Thank God For Small Favors (0.5 mg)
Tomorrow, Georgia has to go back to the dermatologist to remove more of the area where her biopsy was. Turns out, she had some “atypical” cells-- something that could possibly turn bad in ten years, so they wanted to be safe and get it now. I’ve already had to cancel the procedure once, because George pussed out, and when I told her I’d rescheduled, she swore she was going to cancel it again.
I tried everything to change her mind. I guilted her, explaining how I’d have to spend the last dwindling days of my youthful middle age worrying about it constantly, how I’d be reminded every time I saw the letter C or ate a raisin. I warned her she could lose her leg, and reminded her she’s far too clumsy to jog with a prosthetic. No matter what I said, though, I got the same answer: NOT going.
When I finally gave up and called to say I was canceling again, she said very casually, “Yeah, I’m going.”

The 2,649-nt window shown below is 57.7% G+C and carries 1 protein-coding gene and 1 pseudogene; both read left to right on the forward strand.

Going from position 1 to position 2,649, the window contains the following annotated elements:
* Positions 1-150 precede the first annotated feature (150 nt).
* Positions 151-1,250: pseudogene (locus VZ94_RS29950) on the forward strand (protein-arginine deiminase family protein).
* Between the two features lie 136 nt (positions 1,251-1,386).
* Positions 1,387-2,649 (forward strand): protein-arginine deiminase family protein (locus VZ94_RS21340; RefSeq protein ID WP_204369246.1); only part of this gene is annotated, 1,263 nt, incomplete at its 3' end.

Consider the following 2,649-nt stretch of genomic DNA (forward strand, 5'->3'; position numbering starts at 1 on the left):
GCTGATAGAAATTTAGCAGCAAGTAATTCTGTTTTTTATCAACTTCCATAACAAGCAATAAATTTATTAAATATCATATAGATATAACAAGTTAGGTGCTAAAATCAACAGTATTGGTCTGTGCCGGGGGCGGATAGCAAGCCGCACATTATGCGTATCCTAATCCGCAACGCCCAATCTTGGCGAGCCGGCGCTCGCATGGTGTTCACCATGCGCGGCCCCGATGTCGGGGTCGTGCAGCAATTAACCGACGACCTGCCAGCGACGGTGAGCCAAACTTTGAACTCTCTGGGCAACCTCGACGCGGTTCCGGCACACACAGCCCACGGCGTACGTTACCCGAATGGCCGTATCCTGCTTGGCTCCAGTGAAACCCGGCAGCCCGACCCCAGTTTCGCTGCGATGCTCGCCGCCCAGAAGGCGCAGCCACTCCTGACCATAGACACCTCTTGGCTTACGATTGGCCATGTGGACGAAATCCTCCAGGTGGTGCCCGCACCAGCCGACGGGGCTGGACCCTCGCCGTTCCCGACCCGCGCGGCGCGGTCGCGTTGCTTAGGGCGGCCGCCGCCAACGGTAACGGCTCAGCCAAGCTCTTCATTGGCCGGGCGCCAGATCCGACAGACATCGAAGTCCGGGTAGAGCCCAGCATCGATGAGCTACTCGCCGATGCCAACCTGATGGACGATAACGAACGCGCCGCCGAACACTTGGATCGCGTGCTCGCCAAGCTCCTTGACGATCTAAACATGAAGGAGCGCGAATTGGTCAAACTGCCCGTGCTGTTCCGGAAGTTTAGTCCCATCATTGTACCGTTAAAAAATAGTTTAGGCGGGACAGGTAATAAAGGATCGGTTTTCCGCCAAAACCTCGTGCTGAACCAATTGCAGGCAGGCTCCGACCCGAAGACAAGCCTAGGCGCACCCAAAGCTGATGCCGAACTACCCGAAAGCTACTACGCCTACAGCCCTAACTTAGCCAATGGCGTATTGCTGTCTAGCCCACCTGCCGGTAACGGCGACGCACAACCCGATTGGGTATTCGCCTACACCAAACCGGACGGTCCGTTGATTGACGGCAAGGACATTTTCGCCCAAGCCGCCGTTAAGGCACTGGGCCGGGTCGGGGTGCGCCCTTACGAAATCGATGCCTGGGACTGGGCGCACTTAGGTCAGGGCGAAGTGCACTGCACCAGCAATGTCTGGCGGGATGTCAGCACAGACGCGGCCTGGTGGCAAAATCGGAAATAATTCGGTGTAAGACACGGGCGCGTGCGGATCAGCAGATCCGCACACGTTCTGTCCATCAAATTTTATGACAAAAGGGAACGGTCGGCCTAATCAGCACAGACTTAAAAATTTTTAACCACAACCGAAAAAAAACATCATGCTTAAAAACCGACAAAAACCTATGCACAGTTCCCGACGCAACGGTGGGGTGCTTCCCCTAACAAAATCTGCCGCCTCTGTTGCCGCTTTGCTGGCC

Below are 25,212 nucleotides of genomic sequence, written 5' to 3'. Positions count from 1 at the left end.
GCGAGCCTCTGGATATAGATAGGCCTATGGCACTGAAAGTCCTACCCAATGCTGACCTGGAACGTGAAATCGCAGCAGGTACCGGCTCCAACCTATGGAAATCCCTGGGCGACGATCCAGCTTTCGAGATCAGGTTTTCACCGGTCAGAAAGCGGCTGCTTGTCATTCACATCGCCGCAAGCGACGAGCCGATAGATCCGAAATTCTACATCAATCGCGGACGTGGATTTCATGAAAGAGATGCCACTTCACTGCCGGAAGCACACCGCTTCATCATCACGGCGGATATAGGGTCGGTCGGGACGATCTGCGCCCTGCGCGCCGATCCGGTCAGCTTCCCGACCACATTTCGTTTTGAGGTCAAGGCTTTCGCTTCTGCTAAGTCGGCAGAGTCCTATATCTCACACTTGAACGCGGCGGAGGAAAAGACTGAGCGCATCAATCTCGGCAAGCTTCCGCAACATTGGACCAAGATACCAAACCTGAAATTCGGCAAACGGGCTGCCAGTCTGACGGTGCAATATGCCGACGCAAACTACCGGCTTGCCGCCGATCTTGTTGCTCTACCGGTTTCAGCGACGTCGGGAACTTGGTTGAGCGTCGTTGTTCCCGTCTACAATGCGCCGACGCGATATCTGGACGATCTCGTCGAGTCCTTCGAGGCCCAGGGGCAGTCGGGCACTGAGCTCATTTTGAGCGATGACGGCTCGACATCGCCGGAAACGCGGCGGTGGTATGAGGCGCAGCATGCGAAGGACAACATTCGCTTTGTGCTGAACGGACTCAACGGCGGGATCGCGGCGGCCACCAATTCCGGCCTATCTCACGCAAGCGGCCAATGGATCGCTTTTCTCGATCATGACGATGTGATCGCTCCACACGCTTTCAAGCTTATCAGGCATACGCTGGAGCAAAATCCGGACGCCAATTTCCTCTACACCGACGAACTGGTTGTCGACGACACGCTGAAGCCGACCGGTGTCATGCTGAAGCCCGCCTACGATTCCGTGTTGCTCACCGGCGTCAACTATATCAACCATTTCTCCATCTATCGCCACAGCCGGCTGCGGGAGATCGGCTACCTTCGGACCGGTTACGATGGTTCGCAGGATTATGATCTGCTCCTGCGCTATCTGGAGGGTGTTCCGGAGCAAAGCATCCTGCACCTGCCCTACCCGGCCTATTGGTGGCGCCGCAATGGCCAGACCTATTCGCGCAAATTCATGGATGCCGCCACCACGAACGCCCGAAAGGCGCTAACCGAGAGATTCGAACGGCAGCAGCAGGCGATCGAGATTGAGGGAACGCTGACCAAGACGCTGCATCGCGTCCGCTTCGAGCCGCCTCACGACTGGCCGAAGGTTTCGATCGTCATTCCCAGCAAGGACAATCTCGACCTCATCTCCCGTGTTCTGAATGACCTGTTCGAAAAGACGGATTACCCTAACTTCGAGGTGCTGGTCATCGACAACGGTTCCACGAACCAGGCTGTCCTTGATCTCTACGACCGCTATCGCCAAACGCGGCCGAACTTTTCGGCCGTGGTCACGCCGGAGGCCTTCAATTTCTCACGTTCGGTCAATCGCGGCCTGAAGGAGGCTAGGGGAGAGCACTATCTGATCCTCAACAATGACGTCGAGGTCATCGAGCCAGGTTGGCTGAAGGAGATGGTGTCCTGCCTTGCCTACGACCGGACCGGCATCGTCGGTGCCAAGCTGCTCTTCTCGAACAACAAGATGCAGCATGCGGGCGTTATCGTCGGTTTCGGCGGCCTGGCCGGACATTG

So today, I called the doctor’s office anyway:
TR: Hello. My daughter Georgia has a 10 o’clock appointment in the morning for minor surgery. I don’t know if y’all keep notes or anything, but Laurel can tell you that this girl is the biggest crybaby that ever had a freckle. This is the second time the surgery has been scheduled, and I’m only about six percent sure she’ll actually show up.
If she does show, it would be best not to keep her in the waiting room with the other patients and to make sure she’s in the most remote part of the building when they cut her—unless your rooms are sound proof. Also, I suggest removing all surgical instruments and syringes—especially syringes--from view until she’s safely tied down.
OR you guys could just prescribe some Xanax or Ativan, and save us all a lot of trouble.
Nurse Dottie: Oh, I don’t think you understand. This is a very minor procedure. We’ll numb the area and put a little ice on it; I promise, she won’t feel a thing.
TR: No, Ma’am, I don’t think you understand. This is a big girl, 18, who acts like a three-year-old at naptime. Can you imagine chasing and holding down a hundred-and-twenty-pound toddler? Go ask Laurel, the PA who worked on her before.
Nurse Dottie: Hold for just a moment, please.
Nurse Dottie: Ma’am?
TR: I'm here.
Nurse Dottie: We’ve called in Xanax. Have her take one tonight, another tablet two hours before arriving in the morning, and there’ll be a couple of extra if she’s still upset tomorrow afternoon.
TR: That's what I figured.